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“Long Live Chainsaw,” opens with a young Stevie Smith standing at the edge of the water in Vancouver Island and a voiceover: “I’m just worried I’m going to get old and have nothing to show for what I’ve done here.”
The rest of the film—Anthill Films’ first feature-length documentary and available today for digital download—proves just the opposite, following Smith’s meteoric rise from a small-town kid racing BMX at the local track to his firmly cemented status as a downhill-racing legend. It’s a gripping story, and one that will have you in tears at the end whether or not you followed Smith’s career when he was alive or learned of him after his tragic death in 2016 in a motorcycle accident near his home in Nanaimo.
Anthill captures Smith’s lasting legacy through interviews with racing peers such as Steve Peat, Brook MacDonald and Gee Atherton, against whom Smith battled for the World Cup overall title in 2013, former team managers, childhood friends, Smith’s mom and sister, and fellow Canadian racers whom he inspired to believe in dreams that might seem impossible.
“Anthill did a truly amazing job of capturing who Stevie was and how he lived his life, ” says Canadian World Cup racer Finn Iles. “For me, watching Long Live Chainsaw was emotional—it made me laugh and cry. Stevie was my idol growing up and became a friend after I got sponsored with Red Bull. He was a one of a kind human that will forever motivate and influence me on and off the bike.”
The film is a moving tribute to a man who first captured mountain biking’s attention as a 17-year-old with his appearance in “Seasons.” In one of the most memorable segments in a mountain bike film, Smith’s mom, Tianna, shuttles him up Mount Prevost—his bike dangling off the back of her Geo Tracker as it bumbles up the gravel road—over and over in support of his goal to one day race at the highest level. Seeing him achieve that goal on-screen, and become the first-ever Canadian to win the overall DH World Cup title, makes his untimely death sting all that much more.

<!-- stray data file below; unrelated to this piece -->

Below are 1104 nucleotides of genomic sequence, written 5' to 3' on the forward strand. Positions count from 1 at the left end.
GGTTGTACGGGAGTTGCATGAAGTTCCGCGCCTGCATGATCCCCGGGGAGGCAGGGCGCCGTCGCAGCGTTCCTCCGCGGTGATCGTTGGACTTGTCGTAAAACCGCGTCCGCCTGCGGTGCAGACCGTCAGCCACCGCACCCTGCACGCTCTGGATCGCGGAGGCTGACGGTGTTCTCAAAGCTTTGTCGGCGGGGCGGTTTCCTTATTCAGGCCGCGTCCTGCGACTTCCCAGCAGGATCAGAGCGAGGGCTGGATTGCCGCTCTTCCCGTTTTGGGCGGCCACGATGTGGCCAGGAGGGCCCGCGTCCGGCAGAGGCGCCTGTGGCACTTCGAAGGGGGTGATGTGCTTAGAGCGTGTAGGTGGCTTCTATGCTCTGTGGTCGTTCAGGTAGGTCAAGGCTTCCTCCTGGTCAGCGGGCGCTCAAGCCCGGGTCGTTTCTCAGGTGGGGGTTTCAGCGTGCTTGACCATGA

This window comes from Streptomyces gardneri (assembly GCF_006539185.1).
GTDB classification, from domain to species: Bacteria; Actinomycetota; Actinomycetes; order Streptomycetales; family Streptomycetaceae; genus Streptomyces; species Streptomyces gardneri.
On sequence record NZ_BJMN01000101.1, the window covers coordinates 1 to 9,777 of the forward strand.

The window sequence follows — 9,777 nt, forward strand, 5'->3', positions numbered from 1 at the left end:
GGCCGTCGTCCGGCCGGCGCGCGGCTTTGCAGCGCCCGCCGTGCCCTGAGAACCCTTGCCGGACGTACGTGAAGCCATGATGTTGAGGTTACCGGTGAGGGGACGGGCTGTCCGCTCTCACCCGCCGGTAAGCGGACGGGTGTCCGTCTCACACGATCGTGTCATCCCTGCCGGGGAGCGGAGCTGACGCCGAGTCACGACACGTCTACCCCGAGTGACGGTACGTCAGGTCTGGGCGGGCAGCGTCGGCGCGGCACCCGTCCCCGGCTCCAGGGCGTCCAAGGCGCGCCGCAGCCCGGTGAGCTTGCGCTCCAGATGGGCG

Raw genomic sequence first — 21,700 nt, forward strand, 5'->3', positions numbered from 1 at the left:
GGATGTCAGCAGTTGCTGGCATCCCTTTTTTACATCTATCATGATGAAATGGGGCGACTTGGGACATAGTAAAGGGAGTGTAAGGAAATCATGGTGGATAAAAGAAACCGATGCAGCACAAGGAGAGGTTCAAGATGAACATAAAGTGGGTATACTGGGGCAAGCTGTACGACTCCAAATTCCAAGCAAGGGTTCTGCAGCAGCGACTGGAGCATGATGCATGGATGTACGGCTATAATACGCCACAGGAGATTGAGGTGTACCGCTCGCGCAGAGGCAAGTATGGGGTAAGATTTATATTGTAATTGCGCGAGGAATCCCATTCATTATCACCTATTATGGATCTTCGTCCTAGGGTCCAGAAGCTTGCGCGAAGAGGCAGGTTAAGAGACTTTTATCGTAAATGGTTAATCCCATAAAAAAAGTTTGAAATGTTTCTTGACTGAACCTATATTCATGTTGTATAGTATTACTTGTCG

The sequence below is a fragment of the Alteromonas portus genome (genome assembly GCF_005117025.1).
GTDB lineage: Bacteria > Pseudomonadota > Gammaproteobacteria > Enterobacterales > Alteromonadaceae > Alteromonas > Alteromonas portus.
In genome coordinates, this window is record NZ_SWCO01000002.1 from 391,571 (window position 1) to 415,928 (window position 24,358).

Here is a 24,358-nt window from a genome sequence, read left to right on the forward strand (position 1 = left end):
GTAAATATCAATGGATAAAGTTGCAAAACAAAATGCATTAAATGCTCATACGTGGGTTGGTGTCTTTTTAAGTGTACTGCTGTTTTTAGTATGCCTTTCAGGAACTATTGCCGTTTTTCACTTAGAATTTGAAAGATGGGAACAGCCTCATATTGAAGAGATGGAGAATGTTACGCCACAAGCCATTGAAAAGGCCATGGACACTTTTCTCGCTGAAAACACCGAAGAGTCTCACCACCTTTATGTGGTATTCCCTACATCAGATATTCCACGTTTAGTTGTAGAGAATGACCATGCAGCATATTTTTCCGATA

In the film, Anthill retraces Smith’s career, and devotes 30 minutes to his historic 2013 season, going toe-to-toe with Atherton for the prestigious World Cup title. “You all know the name, but not many know the whole tale. I raced against this man for so many years, and still to this day one of the fiercest and most competitive athletes I’ve raced,” Atherton said.
“Long Live Chainsaw” was produced in partnership with Red Bull Media House and the Stevie Smith Legacy Foundation, and all proceeds of the film will go directly to the foundation to help grow Stevie’s legacy of inspiring the next generation of riders, something he’s been doing for years.
“I think the strongest part of his legacy was that he not only taught us to believe in ourselves but also in each other. We work together, push harder and celebrate with each other. There is an immense pride to be a Canadian racer and to follow in the footsteps of Steve Smith—this will never change,” said Miranda Miller, who won DH World Champs in 2017.
“Stevie’s story belongs to the community as a whole,” says Darcy Wittenburg, the film’s director. “His life touched so many people that it seems fitting his story be told through the united efforts of the community he helped inspire. This film has been a huge collaboration from those who knew him best—family, friends and fellow riders—to every filmmaker and photographer that ever worked with him. Our hope for this film is that his extraordinary story continues to inspire future generations of young athletes. Stevie may no longer be with us, but his legacy sends a ripple of positivity out in the universe that will grow with all who come to know his story. Long Live Chainsaw.”
Long Live Chainsaw is now available for digital download on iTunes, Apple TV, Vimeo on Demand, Google Play, Amazon, Xbox Movie or Vudu: https://geni.us/Watch_Chainsaw.